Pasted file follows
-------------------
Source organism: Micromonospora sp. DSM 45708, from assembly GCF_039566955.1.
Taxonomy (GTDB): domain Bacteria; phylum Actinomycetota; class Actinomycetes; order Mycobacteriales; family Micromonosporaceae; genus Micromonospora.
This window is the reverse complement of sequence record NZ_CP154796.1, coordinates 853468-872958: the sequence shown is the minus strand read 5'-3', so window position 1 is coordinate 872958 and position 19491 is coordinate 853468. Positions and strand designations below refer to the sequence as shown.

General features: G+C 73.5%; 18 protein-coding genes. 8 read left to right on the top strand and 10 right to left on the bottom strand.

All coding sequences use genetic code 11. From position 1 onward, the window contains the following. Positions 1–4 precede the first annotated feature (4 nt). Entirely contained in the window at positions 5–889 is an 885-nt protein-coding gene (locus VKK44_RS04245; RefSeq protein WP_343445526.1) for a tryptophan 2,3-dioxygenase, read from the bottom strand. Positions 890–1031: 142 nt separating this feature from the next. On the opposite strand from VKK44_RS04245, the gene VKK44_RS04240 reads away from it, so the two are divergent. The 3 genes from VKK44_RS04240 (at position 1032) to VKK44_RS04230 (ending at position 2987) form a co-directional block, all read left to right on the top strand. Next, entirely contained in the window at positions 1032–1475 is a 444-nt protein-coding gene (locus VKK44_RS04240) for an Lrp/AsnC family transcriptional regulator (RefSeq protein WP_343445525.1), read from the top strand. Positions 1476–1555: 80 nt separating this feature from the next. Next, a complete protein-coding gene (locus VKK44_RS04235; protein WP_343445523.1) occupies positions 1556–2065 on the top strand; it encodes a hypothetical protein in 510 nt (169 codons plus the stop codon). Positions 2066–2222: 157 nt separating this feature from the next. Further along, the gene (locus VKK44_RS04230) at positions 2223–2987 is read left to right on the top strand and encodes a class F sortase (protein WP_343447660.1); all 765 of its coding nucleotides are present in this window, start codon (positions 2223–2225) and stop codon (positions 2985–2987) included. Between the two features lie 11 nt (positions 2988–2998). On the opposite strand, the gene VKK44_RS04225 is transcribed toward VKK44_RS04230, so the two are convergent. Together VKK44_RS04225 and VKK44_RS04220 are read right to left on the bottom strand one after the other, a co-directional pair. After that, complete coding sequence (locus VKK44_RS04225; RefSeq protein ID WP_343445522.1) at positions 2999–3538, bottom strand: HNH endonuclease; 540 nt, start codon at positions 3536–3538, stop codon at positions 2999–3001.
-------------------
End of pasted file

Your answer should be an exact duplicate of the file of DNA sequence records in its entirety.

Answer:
Source organism: Micromonospora sp. DSM 45708, from assembly GCF_039566955.1.
Taxonomy (GTDB): domain Bacteria; phylum Actinomycetota; class Actinomycetes; order Mycobacteriales; family Micromonosporaceae; genus Micromonospora.
This window is the reverse complement of sequence record NZ_CP154796.1, coordinates 853468-872958: the sequence shown is the minus strand read 5'-3', so window position 1 is coordinate 872958 and position 19491 is coordinate 853468. Positions and strand designations below refer to the sequence as shown.

General features: G+C 73.5%; 18 protein-coding genes. 8 read left to right on the top strand and 10 right to left on the bottom strand.

All coding sequences use genetic code 11. From position 1 onward, the window contains the following. Positions 1–4 precede the first annotated feature (4 nt). Entirely contained in the window at positions 5–889 is an 885-nt protein-coding gene (locus VKK44_RS04245; RefSeq protein WP_343445526.1) for a tryptophan 2,3-dioxygenase, read from the bottom strand. Positions 890–1031: 142 nt separating this feature from the next. On the opposite strand from VKK44_RS04245, the gene VKK44_RS04240 reads away from it, so the two are divergent. The 3 genes from VKK44_RS04240 (at position 1032) to VKK44_RS04230 (ending at position 2987) form a co-directional block, all read left to right on the top strand. Next, entirely contained in the window at positions 1032–1475 is a 444-nt protein-coding gene (locus VKK44_RS04240) for an Lrp/AsnC family transcriptional regulator (RefSeq protein WP_343445525.1), read from the top strand. Positions 1476–1555: 80 nt separating this feature from the next. Next, a complete protein-coding gene (locus VKK44_RS04235; protein WP_343445523.1) occupies positions 1556–2065 on the top strand; it encodes a hypothetical protein in 510 nt (169 codons plus the stop codon). Positions 2066–2222: 157 nt separating this feature from the next. Further along, the gene (locus VKK44_RS04230) at positions 2223–2987 is read left to right on the top strand and encodes a class F sortase (protein WP_343447660.1); all 765 of its coding nucleotides are present in this window, start codon (positions 2223–2225) and stop codon (positions 2985–2987) included. Between the two features lie 11 nt (positions 2988–2998). On the opposite strand, the gene VKK44_RS04225 is transcribed toward VKK44_RS04230, so the two are convergent. Together VKK44_RS04225 and VKK44_RS04220 are read right to left on the bottom strand one after the other, a co-directional pair. After that, complete coding sequence (locus VKK44_RS04225; RefSeq protein ID WP_343445522.1) at positions 2999–3538, bottom strand: HNH endonuclease; 540 nt, start codon at positions 3536–3538, stop codon at positions 2999–3001.